The chair was occupied by Mr G.D.W. Digby (in the place of Earl Shaftesbury who was unable to attend), with the following ladies and gentlemen having accepted invitations: The Bishop of Exeter, Sir W. Medlycott, Sir George Young, Mr and Mrs Baring Young, Rev. T.W. Knipe and Mrs Knipe, Right Hon. Montagu Bernard, Mr J. Floyer, M.P., Colonel Rattray, Rev. R. Roe (Poyntington), Mr Galpin, Captain Carr Glyn, Prebendary, Mrs and Misses Ainslie, Rev. R. Lovett and Mrs Lovett, Rev. Drake, Rev. H.H. Wood, Rev. Lester Lester and Mrs Lester, Rev. Vassall, Mr Newman, Mr A. Mansel, Capt. Biddle, Miss Goodden, Rev. C.R. Tate (Trent), Mr and Mrs Digby (Sherborne Castle), Rev. A. Whitehead, Rev. H. Whitehead, Mrs and Miss Whitehead, Rev. Hewitt, Mr Taunton, Mr H. Whitford, Mrs Collett, Miss Collett, Mr W. Leach, Mr and Mrs T. Ffooks, Mrs J. Ffooks, Mr C.C. Tancock, Rev. J. Tancock, Mr A.M. Curteis, Mrs and Misses Curteis, Mr Littlehales, Mrs Webber, Rev. Woodman, Mr W.C. Perry, Rev. J.C. Hudson, Mr W. Esdaile, Mr W. Bonham Carter, Rev. S. Hawtrey, Rev. M. Hawtrey, Rev. T. H. Took, Rev. W.H. Lyon and Mrs Lyon, Mr and Mrs Douglas Glyn, Rev. G. Thompson, Rev. R. Blathwayt, Mr and Mrs Blathwayt, Mr. Mrs and Miss Ashford, Mr and Mrs Clapin, Major Bogle, V.C., Mrs Bogle, Major and Mrs W. Digby (Chetnole), Mr and Misses Dale, Mr and Mrs Hutchings, Col. And Mrs Chadwick, Rev. T.R. Wright, Captain J.R.P. Goodden, Mrs Goodden, Mr and Mrs W. Shore, Rev. W. P. Goodden, Major and Mrs McAdam, Mr and Mrs Knatchbull, Major J. Warry, Mr Lewis Morris (author of ‘Epic of Hades’), Mr and Mrs Woodman, Mr, Mrs and Miss Bartlett, Rev. C. Onslow, Rev. C.E. Steward, Mr and Mrs Broadmead, Mr and Mrs Bastard, Rev. H. House, Mr Venn, Rev. W.S. Knox Little, Mr, Mrs and Miss Leys, Rev. C.J. Hill, Mr C.W. Spooner, Mr Sherrard, Mr F. Filliter, Mr and Mrs Taunton, Mr and Mrs Galpin, Captain and Mrs Russell, Admiral and Mrs Grenfell, Mrs Harris, Mr and Mrs Forward, Mr Fulford, Mr and Mrs Leggatt, Mr Wildman, Mr and Mrs Luff, Rev. H.J. Poole, Mrs Price, Miss Gibbert, Miss Evans, Mrs Hudson, Rev.A.C. Burnard and Mrs Burnard, Rev. J. Stroud, Rev. J. Wilson, Dr Highmore, Mrs and Miss Highmore, Mr and Miss Turner, Mr and Mrs Longman, Mr, Mrs and Miss Benthall, Mr W. Parsons, Mr and Mrs Ashford, and Mr and Mrs Blennerhassett.
The Head of School, Lester Vallis Lester (later Principal of Victoria College, Jersey), opened the proceedings with an address to the School Governors in Latin. Thankfully, a translation was published in the Western Gazette on 4 July 1879:
‘My Lords and Gentlemen, I am commissioned on behalf of the masters and my schoolfellows, to congratulate you upon our migration today from yonder ancient but over-narrow chamber in which we had barely elbow-room to welcome your annual presence amongst us, to a new chamber more worthy of our School’s increasing reputation, and better suited to its rising numbers. Perhaps there can be no clearer proof of what we owe to your care and judgment than the capacious dimensions of this beautiful building, consecrated to the service of the Muses, which you would seem to have erected less in reliance upon the past prosperity of the School than in the belief that its future will be equally prosperous.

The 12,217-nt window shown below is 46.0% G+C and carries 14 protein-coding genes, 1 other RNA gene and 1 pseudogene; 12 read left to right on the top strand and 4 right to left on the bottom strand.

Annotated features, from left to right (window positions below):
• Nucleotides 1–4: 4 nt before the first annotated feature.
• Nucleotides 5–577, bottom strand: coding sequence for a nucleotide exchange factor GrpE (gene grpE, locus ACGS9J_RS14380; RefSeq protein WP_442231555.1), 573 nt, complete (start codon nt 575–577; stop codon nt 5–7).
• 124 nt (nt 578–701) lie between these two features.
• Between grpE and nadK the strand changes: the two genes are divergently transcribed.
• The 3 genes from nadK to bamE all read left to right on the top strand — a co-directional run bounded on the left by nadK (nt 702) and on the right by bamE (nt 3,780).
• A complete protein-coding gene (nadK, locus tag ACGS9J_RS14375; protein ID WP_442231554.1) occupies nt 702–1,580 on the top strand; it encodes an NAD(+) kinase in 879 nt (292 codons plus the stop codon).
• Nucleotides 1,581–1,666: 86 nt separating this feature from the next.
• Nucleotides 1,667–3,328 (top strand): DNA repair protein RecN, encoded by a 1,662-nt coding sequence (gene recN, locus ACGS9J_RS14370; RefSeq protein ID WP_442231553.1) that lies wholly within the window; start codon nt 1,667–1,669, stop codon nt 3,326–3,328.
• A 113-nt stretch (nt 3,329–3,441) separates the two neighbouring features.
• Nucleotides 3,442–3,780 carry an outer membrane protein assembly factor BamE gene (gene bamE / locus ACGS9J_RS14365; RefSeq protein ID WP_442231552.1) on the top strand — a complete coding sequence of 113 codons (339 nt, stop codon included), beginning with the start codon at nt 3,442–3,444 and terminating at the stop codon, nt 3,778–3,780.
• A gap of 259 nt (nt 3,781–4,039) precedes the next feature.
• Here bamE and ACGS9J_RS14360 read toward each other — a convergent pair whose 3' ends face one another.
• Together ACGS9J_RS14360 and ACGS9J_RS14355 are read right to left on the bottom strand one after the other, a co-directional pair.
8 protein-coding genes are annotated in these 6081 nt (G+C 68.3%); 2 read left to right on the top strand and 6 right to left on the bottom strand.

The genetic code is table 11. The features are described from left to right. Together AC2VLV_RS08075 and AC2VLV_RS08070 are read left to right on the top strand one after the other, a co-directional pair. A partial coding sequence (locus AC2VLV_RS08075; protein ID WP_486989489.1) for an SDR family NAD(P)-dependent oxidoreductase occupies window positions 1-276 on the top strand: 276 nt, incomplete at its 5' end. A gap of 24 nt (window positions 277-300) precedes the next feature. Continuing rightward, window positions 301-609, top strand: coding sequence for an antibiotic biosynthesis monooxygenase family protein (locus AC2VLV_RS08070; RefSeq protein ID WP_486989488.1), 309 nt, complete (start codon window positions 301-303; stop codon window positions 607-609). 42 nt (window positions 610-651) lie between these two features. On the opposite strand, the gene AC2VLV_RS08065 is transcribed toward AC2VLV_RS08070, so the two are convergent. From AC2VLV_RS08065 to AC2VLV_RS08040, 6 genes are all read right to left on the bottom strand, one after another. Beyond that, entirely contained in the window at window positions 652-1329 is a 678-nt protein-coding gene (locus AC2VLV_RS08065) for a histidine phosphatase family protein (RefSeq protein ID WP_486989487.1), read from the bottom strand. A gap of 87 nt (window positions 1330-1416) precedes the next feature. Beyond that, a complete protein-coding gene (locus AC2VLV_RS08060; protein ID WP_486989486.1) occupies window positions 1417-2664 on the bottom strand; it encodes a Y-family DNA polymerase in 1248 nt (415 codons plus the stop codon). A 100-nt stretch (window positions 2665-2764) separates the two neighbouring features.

You meet today to inaugurate a new period in the history of our little state. Hitherto it has been our custom upon Prize Day to listen to your kind words of approval and encouragement without attempting any speeches ourselves. But, today, I have to solicit your attention, on my own account and that of my companions, to the most successful of the prize exercises, Greek, Latin, and English, written during the past year, which, with your kind permission, we propose to recite. And perhaps it may not be distasteful if, by way of variation, we endeavour to raise a smile, at any rate upon the faces of the fairer portion of our audience, by enacting an amusing scene or so from the plays of Aristophanes, Shakespeare, and Moliere. I am well aware, however, that at present we can claim no right to the building in which we are assembled, and that, before we attempt any such innovation as I propose, you, my Lords and Gentlemen, must give us the right to play our several parts upon this stage. Let me ask, then, if it is your will and pleasure that these walls and benches should henceforward be devoted to the use of the School?’
The Chairman, Mr G.D.W. Digby, having complimented Lester on his address, expressed great pleasure at being present at the opening of the new assembly hall and was pleased to declare it formally open. At the end of the proceedings, the Head of School called for three cheers for Mr Digby, the School Governors, Old Shirburnians, for ‘Ourselves’ (the present Shirburnians), for Mr M. Bernard, Canon Farrar, Dr Harper, the present Headmaster, Mr Floyer, the Vicar of Sherborne, the architect, the builder, and the ladies. Afterwards, the guests were entertained by the Headmaster to luncheon in a marquee.